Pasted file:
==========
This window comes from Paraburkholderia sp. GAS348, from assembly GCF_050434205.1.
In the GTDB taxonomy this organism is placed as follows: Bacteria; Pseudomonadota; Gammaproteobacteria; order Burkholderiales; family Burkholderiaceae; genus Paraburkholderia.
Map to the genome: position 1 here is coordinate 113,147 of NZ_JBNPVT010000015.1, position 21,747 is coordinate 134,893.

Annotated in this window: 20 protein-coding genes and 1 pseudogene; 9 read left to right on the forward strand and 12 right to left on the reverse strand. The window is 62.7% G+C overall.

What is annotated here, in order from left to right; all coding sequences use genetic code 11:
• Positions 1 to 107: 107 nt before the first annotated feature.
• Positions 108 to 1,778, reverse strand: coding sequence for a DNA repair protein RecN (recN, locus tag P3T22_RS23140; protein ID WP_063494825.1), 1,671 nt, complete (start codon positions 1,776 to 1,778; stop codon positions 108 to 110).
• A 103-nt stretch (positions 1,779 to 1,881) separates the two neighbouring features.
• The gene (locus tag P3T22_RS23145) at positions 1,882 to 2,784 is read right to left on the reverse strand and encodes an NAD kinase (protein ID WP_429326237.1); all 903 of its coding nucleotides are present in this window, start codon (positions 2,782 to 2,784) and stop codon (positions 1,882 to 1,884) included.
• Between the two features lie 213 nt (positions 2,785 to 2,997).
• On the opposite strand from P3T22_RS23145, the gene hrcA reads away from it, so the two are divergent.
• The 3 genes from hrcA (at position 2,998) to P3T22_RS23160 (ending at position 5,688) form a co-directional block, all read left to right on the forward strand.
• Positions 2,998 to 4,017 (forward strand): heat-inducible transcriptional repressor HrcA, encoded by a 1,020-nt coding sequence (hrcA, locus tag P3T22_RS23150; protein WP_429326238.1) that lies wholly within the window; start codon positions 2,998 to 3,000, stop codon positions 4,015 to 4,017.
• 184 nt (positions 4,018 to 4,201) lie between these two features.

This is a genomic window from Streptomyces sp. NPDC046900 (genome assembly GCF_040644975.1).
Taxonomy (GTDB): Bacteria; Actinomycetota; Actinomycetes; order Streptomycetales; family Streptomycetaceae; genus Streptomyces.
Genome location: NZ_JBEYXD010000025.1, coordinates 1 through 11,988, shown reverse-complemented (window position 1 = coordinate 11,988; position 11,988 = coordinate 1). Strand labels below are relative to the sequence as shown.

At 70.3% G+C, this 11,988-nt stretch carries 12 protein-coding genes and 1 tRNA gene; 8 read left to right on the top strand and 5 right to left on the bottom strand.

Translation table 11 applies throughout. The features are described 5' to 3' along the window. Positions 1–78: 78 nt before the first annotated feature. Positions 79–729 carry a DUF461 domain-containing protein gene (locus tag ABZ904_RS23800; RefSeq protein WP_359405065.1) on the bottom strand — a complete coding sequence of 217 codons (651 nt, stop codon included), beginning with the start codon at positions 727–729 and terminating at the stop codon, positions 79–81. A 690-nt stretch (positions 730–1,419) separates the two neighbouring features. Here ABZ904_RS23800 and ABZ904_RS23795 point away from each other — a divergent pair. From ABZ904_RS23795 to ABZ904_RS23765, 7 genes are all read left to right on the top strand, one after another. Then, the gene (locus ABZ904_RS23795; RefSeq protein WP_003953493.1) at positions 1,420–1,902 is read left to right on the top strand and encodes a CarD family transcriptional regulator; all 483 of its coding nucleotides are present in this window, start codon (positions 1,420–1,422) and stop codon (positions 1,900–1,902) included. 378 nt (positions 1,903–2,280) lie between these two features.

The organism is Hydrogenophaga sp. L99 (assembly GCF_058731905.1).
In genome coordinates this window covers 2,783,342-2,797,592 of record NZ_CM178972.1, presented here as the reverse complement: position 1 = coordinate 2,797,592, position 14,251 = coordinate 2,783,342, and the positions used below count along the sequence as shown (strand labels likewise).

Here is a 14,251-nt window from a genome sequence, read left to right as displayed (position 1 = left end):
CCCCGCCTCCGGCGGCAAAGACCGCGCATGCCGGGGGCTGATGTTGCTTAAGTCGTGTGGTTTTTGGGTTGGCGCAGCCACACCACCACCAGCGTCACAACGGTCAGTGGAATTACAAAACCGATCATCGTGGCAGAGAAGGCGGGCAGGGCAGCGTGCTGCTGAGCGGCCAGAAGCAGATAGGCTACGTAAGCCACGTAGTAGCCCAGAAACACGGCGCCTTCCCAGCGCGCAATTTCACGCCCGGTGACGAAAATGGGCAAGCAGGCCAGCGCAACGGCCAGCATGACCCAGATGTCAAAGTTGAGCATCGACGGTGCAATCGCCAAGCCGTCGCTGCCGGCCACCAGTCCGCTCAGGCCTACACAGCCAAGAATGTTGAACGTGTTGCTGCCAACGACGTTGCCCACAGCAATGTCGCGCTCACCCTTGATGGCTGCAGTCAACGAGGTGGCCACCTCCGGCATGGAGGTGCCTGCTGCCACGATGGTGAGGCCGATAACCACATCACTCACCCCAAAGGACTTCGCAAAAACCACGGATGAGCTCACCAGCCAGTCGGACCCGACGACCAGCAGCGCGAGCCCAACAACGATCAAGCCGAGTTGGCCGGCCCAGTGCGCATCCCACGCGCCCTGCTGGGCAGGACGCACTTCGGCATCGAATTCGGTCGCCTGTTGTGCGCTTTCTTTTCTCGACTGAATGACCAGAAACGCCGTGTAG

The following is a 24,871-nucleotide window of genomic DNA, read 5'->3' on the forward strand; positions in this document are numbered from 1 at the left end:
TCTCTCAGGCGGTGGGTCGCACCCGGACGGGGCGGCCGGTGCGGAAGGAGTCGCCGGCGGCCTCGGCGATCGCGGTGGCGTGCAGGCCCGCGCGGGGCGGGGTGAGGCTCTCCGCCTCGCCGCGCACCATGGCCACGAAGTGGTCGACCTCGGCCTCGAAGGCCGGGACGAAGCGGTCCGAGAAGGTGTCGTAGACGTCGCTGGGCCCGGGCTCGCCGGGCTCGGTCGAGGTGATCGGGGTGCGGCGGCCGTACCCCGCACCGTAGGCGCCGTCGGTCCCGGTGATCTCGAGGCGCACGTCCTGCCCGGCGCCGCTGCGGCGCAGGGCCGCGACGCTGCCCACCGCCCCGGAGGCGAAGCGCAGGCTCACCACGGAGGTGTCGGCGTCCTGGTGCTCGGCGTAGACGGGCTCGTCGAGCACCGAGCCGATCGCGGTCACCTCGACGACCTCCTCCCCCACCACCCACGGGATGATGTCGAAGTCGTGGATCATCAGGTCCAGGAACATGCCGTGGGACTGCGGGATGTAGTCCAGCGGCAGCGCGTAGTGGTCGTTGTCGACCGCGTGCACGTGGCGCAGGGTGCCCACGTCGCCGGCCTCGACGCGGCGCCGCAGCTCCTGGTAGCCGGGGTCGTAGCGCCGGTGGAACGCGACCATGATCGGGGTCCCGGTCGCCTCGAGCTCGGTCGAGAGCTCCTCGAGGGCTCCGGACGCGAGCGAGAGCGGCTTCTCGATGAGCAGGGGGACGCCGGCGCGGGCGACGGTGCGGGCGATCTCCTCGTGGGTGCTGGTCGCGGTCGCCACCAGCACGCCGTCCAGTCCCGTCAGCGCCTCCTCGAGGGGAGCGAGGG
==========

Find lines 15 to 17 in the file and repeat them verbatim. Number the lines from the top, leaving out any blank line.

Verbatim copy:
This is a genomic window from Streptomyces sp. NPDC046900 (genome assembly GCF_040644975.1).
Taxonomy (GTDB): Bacteria; Actinomycetota; Actinomycetes; order Streptomycetales; family Streptomycetaceae; genus Streptomyces.
Genome location: NZ_JBEYXD010000025.1, coordinates 1 through 11,988, shown reverse-complemented (window position 1 = coordinate 11,988; position 11,988 = coordinate 1). Strand labels below are relative to the sequence as shown.